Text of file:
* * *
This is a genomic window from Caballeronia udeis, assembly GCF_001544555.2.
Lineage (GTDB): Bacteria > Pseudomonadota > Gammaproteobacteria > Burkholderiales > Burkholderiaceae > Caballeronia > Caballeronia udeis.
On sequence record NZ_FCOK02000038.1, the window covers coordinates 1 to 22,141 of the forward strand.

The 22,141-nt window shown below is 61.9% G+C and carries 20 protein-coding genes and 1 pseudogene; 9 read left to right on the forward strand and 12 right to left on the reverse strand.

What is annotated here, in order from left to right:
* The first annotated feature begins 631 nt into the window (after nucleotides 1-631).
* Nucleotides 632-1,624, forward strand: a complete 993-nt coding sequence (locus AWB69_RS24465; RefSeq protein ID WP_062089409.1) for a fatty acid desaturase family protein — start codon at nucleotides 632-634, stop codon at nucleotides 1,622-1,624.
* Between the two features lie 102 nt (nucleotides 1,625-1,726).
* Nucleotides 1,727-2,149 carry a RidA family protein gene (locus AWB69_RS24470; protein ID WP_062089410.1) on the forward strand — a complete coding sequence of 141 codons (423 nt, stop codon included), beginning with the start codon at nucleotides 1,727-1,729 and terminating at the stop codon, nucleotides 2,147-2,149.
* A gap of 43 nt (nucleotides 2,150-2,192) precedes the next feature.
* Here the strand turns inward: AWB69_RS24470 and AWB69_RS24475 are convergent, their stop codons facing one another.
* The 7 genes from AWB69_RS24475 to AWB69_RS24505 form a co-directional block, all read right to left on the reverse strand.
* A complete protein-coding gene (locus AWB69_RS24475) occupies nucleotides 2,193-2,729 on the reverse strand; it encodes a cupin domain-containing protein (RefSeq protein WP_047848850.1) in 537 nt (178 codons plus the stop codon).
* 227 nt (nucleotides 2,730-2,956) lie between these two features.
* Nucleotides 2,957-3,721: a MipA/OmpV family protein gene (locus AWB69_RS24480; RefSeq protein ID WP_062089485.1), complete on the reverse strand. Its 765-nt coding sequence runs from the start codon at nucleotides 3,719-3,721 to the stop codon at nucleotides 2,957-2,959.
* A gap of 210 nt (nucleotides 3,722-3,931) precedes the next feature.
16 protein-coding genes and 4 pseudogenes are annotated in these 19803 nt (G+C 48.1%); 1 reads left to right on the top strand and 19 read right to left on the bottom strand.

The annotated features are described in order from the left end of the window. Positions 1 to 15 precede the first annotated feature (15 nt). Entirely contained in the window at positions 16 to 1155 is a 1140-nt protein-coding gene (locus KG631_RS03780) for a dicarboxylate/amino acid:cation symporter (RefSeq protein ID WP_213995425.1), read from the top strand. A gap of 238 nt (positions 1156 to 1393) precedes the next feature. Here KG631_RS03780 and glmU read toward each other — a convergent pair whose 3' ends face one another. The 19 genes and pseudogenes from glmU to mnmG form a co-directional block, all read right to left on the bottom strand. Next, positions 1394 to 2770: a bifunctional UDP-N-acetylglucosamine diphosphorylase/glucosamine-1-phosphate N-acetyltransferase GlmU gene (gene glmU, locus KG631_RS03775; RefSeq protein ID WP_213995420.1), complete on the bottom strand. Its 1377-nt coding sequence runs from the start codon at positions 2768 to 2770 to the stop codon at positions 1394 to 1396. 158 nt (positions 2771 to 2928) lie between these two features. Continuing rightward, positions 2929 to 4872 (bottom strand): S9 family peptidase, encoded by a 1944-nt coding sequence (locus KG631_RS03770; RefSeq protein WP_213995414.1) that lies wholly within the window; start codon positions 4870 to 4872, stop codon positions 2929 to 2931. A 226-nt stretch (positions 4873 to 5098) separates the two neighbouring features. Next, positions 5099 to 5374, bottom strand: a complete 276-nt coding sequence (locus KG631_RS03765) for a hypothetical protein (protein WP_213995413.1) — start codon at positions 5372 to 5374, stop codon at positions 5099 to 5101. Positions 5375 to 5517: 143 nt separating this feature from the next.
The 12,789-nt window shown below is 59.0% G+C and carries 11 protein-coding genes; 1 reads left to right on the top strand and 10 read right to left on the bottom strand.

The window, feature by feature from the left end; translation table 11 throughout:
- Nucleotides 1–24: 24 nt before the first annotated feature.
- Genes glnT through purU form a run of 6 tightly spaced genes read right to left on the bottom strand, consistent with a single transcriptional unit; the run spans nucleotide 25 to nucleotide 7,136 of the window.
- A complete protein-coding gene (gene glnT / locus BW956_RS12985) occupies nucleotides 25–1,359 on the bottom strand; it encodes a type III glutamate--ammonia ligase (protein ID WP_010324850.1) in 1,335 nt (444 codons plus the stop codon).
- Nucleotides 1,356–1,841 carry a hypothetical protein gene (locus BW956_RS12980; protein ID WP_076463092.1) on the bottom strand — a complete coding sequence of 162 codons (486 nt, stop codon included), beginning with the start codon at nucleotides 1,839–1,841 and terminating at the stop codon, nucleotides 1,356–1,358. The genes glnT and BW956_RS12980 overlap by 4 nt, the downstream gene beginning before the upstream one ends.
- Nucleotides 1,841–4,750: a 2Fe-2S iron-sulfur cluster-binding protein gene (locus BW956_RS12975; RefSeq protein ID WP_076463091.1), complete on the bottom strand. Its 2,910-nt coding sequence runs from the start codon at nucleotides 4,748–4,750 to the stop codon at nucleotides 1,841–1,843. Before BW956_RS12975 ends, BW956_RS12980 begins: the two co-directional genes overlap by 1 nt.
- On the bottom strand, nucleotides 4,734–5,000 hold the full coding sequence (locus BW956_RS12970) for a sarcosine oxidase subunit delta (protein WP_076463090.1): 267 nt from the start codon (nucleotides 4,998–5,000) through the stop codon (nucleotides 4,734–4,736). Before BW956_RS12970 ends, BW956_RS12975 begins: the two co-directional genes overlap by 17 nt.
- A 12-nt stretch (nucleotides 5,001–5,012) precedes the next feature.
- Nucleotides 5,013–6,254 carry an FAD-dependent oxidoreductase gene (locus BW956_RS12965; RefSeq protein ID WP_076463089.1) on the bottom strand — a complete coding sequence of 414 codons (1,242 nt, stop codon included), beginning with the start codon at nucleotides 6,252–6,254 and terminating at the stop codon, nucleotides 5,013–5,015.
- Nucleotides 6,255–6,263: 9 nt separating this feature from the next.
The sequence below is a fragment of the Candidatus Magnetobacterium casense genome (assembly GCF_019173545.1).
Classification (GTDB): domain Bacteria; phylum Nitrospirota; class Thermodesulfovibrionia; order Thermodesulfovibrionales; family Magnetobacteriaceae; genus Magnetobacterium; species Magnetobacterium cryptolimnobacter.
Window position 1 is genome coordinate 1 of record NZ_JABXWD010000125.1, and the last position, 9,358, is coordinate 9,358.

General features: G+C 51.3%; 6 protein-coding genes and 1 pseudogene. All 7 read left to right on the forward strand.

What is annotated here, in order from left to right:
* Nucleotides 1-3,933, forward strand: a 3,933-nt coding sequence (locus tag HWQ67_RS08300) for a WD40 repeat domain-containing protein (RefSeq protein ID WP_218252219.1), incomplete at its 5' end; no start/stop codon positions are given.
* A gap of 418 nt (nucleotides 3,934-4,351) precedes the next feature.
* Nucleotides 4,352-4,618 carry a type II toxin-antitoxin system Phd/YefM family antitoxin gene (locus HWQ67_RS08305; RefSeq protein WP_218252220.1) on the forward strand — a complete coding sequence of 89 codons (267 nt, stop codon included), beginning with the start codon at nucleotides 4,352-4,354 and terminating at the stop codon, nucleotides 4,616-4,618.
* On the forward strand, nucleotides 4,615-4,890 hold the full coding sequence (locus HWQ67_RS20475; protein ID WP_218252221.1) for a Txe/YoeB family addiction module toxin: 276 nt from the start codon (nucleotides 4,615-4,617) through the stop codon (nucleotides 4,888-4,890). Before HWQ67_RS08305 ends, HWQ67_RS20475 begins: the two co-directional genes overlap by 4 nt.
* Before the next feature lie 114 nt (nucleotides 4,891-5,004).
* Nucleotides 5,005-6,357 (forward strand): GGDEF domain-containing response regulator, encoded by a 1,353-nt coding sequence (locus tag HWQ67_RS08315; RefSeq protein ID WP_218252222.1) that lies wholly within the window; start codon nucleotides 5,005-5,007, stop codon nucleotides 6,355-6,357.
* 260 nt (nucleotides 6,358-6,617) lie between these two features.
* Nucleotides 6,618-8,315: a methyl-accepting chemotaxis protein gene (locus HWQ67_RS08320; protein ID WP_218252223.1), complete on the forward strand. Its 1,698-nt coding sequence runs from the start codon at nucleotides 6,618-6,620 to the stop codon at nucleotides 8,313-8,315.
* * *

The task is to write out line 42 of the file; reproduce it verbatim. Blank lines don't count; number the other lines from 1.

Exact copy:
* Nucleotides 6,618-8,315: a methyl-accepting chemotaxis protein gene (locus HWQ67_RS08320; protein ID WP_218252223.1), complete on the forward strand. Its 1,698-nt coding sequence runs from the start codon at nucleotides 6,618-6,620 to the stop codon at nucleotides 8,313-8,315.